Edgar Wright’s Literal Adaptation of Stephen King’s The Running Man

It’s rare for a remake of a movie to proclaim its desire to be truer to its source novel, but Edgar Wright’s film adaptation of Stephen King’s The Running Man is aiming to be more faithful to the book than the 1987 film. It’s an exciting development for dystopian fans, who should be able to appreciate King’s original vision in all its grim detail.

From Page to STUDIO: Edgar Wright's Visionary Leap

At the heart of the mission is fidelity to Stephen King’s story, and in that respect the Wreck-It Ralph 2 directors seem to be innovating where the Arnold Schwarzenegger-starring film did not, staying closer to the novella than the first film adaptation did. With the help of the actor Glen Powell, Wright ‘has really shaped the script into something closely resembling the novella’ as opposed to the film with Arnold Schwarzenegger.

‘I’ve been an Edgar Wright fan my entire life,’ Powell told USA Today. In their many discussions, it only makes sense that they were in sync for a version that retains the thematic and narrative integrity of King’s story. Not only does it help differentiate the upcoming project from the 1987 one, but it also allows for a Studio Ghibli-style treatment of King’s dystopian narrative that the studio never before gave him.

The World as a STUDIO: Expanding the Arena

The most important of his departures, in fact, is to the story-world, which he expands from the enclosed, gladiatorial arena of the movie into a larger theatre of action, making the human quarry not a solitary mole in a single arena but a global manhunt that becomes a game of strategy and disguise: There would be no claustrophobia here, the entire world is one big studio.

Assassin Casting: A New STUDIO of Challengers

Another tweak is the antagonists Wright chooses for his protagonist. In the 1987 movie, he goes up against hired assassins – including famous athletes and actors – who make his task all the more difficult. Powell alludes to the same tactic, but with a cast of working characters whose wide-ranging talents, including possible casting of the US football player J J Watt and the US MMA fighter Ronda Rousey, could well bring a whole studio of real-life notoriety to a tale of survival.

A STUDIO of Difference: A Survival Story at Heart

In essence, Wright and Powell’s attempt to inhabit the realm of The Running Man is less about adapting an old story, and more about reforming the archetypes of a survival story, and resurrecting them for a new studio. How could we retain the POWs’ essential sense of panic, terror and excitement while exposing their core fable to more psychological, philosophical depth?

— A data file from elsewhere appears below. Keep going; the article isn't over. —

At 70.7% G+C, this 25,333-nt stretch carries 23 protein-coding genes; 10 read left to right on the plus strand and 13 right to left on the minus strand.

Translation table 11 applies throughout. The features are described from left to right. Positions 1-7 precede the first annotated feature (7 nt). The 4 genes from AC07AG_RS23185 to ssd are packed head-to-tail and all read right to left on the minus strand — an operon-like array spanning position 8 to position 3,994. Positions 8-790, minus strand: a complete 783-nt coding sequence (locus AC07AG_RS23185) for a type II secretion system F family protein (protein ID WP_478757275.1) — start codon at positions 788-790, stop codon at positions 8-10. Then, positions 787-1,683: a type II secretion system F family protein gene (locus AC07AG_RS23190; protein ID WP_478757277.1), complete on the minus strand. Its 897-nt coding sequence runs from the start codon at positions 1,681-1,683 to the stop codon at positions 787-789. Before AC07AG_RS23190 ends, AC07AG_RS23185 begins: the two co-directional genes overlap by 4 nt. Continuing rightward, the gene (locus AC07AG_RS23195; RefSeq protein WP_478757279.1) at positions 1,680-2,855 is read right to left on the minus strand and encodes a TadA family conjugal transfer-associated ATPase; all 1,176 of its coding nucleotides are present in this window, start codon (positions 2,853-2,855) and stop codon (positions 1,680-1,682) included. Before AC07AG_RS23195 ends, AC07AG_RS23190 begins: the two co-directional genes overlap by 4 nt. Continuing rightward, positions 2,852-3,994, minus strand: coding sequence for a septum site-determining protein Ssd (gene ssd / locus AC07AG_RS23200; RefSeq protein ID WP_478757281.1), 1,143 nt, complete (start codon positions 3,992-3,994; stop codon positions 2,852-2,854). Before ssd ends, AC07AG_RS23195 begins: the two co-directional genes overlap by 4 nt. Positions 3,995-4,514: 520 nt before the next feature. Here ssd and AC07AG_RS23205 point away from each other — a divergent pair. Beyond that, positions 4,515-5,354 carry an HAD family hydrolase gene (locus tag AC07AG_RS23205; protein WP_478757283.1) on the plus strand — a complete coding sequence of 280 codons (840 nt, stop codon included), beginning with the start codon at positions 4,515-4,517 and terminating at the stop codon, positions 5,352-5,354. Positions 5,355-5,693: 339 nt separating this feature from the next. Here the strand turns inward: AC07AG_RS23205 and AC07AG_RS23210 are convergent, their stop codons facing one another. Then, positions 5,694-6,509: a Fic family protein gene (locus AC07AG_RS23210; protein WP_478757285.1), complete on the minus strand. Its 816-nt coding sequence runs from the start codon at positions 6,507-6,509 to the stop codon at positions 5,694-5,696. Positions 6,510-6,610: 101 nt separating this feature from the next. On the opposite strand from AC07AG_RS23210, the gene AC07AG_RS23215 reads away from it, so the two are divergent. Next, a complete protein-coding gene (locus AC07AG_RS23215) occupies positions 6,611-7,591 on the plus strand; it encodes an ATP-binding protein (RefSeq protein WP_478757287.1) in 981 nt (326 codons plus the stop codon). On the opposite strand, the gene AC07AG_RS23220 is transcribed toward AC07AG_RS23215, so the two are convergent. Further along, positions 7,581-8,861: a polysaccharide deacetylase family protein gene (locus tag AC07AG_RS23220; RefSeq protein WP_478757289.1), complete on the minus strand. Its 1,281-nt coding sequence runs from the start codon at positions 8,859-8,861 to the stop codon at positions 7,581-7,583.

The Anticipation Builds: A STUDIO on the Horizon

The hard and fast is that the studio-backed endeavour doesn’t have a date yet, which means fans are still waiting with bated breath. With Powell currently starring in ‘Hit Man’ on Netflix, and his starring role in Twisters on the horizon – a clear path to increased visibility – the prospect of a Powell/Wright collaboration has intensified. That means this could be the year that The Running Man gets the remake it deserves, whether the studio or its fans are ready or not.

Exploring the STUDIO's Role in Cinematic Storytelling

The studio in relation to the film enterprise – the practical, creative, financial and technological contexts that fostered the screenplay’s transformation into cinematic form – should be understood not as a particular studio building or lot, but as a fetish for the location where the trick of moviemaking unfolds. And, in the case of Edgar Wright’s The Running Man, the studio manifests as an alchemical vessel for the performance of ingenuity through the faith to Stephen King.

It’s the collaborative effort of artists, technicians and visionaries inside that laboratory space that transforms words on a page into cinema, and can boldly reinterpret the beloved stories of old. Wright’s studio – and its dedication to a type of aesthetically sound, and ethically principled filmmaking – might point one way forward for adaptations: one that honours its literary sources while also offering audiences new ways to experience them.

Ultimately, The Running Man is a fascinating example of literary fidelity, cinematic innovation, and studio collaboration. At this very moment, Wright and Powell are in the early stages of this ambitious project, and they will soon set out to make more than just a movie. If they succeed, they will be creating an experience for fans of Stephen King and cinephiles alike, capable of taking the very sunlit surface of the movie industry’s studio system to its next level.

Jun 08, 2024
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